Office use has never changed as fast as now. Offices went from full to empty overnight, and now some people are contemplating a return to the office. But for most, it won’t be the same environment as it was.
Previously, in the old world, “noise” in open plan offices was typically among the main issues of complaints. As acousticians we can help enable workplaces to meet the operational and wellbeing needs of the people who work there, so that they can function effectively. But the guidance on how to do this has been emerging in different forms across the world over recent years.
This presentation will look at the guidance in established International Standards (ISO 3382-3). The forthcoming ISO/DIS 22955, due for publication in autumn 2020, is entitled “Acoustic quality of open office spaces”. This new standard uses and references an approach for acoustic design that incorporates the multi-award winning Apex Method for acoustic design in activity-based working offices.
The new methods show how we can go beyond simply considering the acoustic conditions in the empty room, and start thinking about the people, their activities and acoustic needs, and the acoustic environment. This is an exciting and fast-changing time for acoustic design. Our current circumstances offer and necessitate an opportunity to rethink how we use offices. How can we make the most of this opportunity to help create better conditions for office workers?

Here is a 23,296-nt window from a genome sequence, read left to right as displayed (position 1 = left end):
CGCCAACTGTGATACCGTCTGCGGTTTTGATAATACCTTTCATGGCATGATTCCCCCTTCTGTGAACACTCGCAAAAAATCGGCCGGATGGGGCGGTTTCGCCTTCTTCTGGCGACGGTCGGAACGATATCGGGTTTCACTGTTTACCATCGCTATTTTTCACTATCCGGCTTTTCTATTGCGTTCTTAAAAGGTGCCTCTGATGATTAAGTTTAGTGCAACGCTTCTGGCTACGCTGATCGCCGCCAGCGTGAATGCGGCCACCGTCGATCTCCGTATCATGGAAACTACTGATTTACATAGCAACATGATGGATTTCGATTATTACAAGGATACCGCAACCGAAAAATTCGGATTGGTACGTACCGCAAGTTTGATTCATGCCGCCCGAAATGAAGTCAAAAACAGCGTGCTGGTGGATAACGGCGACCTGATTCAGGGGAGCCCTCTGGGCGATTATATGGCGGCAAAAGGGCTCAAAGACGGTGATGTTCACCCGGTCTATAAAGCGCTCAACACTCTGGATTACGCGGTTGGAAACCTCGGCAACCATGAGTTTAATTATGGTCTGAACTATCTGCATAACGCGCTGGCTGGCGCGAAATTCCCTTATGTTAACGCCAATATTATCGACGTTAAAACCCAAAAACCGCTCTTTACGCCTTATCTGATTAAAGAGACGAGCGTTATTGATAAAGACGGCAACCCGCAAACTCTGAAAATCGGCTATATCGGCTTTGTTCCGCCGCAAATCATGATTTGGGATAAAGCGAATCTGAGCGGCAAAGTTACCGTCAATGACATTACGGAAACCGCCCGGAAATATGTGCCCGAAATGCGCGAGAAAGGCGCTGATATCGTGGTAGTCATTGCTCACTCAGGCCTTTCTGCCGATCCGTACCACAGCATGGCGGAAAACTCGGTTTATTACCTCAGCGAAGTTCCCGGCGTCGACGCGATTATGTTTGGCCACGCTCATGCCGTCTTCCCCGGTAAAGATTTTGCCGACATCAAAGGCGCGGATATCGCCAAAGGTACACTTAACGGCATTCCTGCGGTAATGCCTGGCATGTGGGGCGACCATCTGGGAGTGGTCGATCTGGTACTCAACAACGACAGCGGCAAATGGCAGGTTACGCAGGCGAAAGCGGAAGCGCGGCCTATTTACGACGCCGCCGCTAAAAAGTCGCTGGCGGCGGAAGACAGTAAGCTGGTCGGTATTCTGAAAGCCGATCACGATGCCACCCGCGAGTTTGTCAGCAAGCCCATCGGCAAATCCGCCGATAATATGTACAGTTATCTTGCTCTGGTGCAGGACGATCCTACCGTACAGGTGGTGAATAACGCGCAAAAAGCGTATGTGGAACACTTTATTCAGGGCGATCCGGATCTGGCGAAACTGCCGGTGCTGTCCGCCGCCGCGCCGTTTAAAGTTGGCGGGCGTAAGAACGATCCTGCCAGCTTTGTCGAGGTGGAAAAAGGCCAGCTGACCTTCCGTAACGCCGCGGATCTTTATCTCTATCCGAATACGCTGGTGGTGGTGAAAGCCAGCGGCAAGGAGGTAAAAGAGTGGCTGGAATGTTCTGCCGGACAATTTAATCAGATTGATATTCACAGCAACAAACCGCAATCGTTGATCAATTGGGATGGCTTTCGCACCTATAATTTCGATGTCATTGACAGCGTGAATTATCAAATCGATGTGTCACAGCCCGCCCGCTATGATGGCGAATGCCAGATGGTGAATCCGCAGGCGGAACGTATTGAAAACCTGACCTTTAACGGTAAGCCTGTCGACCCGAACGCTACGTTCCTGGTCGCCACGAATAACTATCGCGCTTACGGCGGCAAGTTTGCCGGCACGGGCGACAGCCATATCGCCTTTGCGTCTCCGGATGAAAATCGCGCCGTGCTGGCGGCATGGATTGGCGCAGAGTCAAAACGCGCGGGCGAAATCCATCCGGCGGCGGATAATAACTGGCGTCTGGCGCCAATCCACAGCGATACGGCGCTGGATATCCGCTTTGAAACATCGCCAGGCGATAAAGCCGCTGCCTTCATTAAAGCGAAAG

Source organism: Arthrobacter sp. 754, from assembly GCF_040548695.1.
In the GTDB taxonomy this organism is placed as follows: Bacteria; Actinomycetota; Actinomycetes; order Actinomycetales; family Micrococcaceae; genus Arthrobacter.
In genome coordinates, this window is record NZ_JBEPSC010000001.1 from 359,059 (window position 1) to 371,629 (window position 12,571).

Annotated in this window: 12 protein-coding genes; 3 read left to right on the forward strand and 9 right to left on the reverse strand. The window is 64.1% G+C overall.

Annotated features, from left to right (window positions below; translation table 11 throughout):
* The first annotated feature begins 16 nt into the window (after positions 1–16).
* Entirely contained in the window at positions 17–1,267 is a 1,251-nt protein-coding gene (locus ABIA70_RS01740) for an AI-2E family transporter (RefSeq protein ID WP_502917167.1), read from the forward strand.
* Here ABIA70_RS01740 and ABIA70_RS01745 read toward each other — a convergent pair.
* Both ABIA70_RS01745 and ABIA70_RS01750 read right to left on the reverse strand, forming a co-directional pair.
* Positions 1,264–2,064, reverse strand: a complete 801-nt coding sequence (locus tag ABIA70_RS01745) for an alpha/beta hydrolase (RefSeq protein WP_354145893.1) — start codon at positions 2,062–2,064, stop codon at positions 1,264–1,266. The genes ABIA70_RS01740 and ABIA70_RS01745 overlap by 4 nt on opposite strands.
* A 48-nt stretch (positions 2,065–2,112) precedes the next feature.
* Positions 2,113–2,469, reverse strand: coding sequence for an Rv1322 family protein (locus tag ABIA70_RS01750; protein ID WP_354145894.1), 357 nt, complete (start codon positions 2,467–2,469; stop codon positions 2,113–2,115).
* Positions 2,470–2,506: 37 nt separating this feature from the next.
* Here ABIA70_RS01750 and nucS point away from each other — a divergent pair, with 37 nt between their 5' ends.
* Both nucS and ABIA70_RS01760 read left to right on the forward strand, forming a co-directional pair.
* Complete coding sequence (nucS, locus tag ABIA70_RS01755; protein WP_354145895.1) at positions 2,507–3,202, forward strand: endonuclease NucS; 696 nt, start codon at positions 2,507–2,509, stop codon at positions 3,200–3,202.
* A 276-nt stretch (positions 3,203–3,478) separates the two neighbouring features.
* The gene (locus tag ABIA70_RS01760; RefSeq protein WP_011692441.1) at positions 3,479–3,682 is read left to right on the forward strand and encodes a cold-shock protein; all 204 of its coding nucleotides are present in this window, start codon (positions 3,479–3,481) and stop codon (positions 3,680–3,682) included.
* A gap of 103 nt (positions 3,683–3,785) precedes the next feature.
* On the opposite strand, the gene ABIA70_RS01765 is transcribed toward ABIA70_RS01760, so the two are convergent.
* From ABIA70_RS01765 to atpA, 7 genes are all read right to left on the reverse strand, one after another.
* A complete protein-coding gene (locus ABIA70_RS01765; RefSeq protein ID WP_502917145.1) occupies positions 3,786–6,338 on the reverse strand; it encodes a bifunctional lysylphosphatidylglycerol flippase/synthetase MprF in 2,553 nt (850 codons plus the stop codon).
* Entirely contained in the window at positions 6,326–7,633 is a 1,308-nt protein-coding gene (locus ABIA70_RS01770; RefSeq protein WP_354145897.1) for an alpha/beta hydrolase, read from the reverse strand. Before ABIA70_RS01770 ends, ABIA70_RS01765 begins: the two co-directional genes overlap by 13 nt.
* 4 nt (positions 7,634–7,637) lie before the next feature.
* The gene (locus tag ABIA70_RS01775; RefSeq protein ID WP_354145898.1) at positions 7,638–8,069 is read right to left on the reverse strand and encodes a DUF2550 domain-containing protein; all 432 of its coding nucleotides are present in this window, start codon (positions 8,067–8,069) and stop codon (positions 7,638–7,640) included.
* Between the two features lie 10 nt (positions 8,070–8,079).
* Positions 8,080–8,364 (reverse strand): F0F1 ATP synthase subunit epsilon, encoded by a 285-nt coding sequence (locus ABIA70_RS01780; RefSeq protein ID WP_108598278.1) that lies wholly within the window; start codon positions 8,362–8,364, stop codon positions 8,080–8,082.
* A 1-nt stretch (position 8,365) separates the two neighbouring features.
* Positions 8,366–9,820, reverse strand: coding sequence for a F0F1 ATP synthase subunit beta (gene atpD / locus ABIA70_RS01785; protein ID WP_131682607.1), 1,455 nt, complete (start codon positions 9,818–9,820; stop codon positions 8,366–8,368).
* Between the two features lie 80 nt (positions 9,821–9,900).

Jack Harvie-Clark, Apex Acoustics
Jack Harvie-Clark is the founder of Apex Acoustics, an industry-leading and multi-award-winning acoustics consultancy. With over 20 acoustics consultants, we provide design and testing services for the built environment across the UK. We regularly present our research at national and international conferences, as well as in scientific journals. Our new acoustic design method for open plan offices received two awards in 2019. Jack sits on the International Standards (ISO) Committee for the forthcoming ISO 22955: Acoustic Quality of Open Office Spaces. and is a WELL™ Sound Concept Advisor. He is a past Chair of the Association of Noise Consultants and continues to chair the Association’s Good Practice Committee.